The international community arrives at international standards for the design of passports through the International Civil Aviation Organization (ICAO). The global standard for identification is a digital photograph; fingerprints are optional. We must work with others to improve passport standards and provide foreign assistance to countries that need help in making the transition.40

Recommendation: The U.S. government cannot meet its own obligations to the American people to prevent the entry of terrorists without a major effort to collaborate with other governments. We should do more to exchange terrorist information with trusted allies, and raise U.S. and global border security standards for travel and border crossing over the medium and long term through extensive international cooperation.

Immigration Law and Enforcement

Our borders and immigration system, including law enforcement, ought to send a message of welcome, tolerance, and justice to members of immigrant communities in the United States and in their countries of origin. We should reach out to immigrant communities. Good immigration services are one way of doing so that is valuable in every way--including intelligence.

It is elemental to border security to know who is coming into the country. Today more than 9 million people are in the United States outside the legal immigration system. We must also be able to monitor and respond to entrances between our ports of entry, working with Canada and Mexico as much as possible.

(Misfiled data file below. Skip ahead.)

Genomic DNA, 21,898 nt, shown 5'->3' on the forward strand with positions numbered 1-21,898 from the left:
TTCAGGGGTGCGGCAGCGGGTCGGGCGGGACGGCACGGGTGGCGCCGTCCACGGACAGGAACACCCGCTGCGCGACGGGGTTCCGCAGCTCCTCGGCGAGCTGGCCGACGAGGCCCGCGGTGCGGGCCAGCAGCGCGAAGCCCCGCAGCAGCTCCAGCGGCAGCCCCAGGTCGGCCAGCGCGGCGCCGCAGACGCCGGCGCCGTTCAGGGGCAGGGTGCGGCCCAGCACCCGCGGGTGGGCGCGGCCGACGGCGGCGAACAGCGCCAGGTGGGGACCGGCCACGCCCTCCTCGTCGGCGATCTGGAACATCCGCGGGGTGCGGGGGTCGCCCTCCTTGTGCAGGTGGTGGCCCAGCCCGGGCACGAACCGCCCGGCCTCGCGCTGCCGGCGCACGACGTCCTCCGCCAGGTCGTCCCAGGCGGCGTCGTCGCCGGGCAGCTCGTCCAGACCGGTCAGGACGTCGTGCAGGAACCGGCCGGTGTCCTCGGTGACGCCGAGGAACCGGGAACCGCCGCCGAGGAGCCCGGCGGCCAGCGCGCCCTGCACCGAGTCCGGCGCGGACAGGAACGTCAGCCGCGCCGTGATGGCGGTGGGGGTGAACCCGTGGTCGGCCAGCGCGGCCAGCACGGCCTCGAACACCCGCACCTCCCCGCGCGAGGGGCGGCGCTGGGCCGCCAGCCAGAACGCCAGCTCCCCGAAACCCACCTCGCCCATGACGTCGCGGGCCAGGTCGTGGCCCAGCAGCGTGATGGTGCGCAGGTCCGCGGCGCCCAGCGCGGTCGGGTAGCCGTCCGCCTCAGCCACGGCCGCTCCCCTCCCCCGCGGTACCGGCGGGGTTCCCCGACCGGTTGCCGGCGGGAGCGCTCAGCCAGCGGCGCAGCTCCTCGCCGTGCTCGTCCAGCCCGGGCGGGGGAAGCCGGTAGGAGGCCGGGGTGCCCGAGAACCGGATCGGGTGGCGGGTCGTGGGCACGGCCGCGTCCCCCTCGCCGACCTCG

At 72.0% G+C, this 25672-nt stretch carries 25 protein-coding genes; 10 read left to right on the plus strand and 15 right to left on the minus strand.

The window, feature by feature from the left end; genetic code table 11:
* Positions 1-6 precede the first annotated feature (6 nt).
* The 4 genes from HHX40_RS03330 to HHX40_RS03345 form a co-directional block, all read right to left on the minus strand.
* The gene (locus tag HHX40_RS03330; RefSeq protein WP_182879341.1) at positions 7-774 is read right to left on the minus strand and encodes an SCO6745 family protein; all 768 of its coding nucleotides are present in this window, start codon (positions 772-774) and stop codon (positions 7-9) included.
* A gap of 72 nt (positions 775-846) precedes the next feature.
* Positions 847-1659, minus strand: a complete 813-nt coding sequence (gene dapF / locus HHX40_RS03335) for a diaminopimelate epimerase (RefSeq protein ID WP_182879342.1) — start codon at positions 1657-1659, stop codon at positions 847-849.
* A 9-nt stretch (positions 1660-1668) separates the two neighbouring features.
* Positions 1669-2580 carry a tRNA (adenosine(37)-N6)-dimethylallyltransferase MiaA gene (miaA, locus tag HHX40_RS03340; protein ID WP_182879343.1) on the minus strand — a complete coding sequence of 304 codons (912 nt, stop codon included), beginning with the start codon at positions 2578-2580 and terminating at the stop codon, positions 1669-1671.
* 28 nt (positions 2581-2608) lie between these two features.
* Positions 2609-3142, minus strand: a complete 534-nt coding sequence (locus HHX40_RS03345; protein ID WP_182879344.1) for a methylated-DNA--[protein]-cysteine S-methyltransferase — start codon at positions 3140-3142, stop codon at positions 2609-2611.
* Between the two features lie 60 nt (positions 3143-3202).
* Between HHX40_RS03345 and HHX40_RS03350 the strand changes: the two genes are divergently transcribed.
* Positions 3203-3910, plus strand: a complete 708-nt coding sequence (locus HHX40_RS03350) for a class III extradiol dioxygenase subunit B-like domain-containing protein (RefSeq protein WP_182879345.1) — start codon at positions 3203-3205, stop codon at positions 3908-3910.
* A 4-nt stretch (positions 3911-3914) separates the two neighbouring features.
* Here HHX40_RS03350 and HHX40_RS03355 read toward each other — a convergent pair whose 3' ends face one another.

There is a growing role for state and local law enforcement agencies. They need more training and work with federal agencies so that they can cooperate more effectively with those federal authorities in identifying terrorist suspects.

All but one of the 9/11 hijackers acquired some form of U.S. identification document, some by fraud. Acquisition of these forms of identification would have assisted them in boarding commercial flights, renting cars, and other necessary activities.

Recommendation: Secure identification should begin in the United States. The federal government should set standards for the issuance of birth certificates and sources of identification, such as drivers licenses. Fraud in identification documents is no longer just a problem of theft. At many entry points to vulnerable facilities, including gates for boarding aircraft, sources of identification are the last opportunity to ensure that people are who they say they are and to check whether they are terrorists.41

Strategies for Aviation and Transportation Security

The U.S. transportation system is vast and, in an open society, impossible to secure completely against terrorist attacks. There are hundreds of commercial airports, thousands of planes, and tens of thousands of daily flights carrying more than half a billion passengers a year. Millions of containers are imported annually through more than 300 sea and river ports served by more than 3, 700 cargo and passenger terminals. About 6, 000 agencies provide transit services through buses, subways, ferries, and light-rail service to about 14 million Americans each weekday.42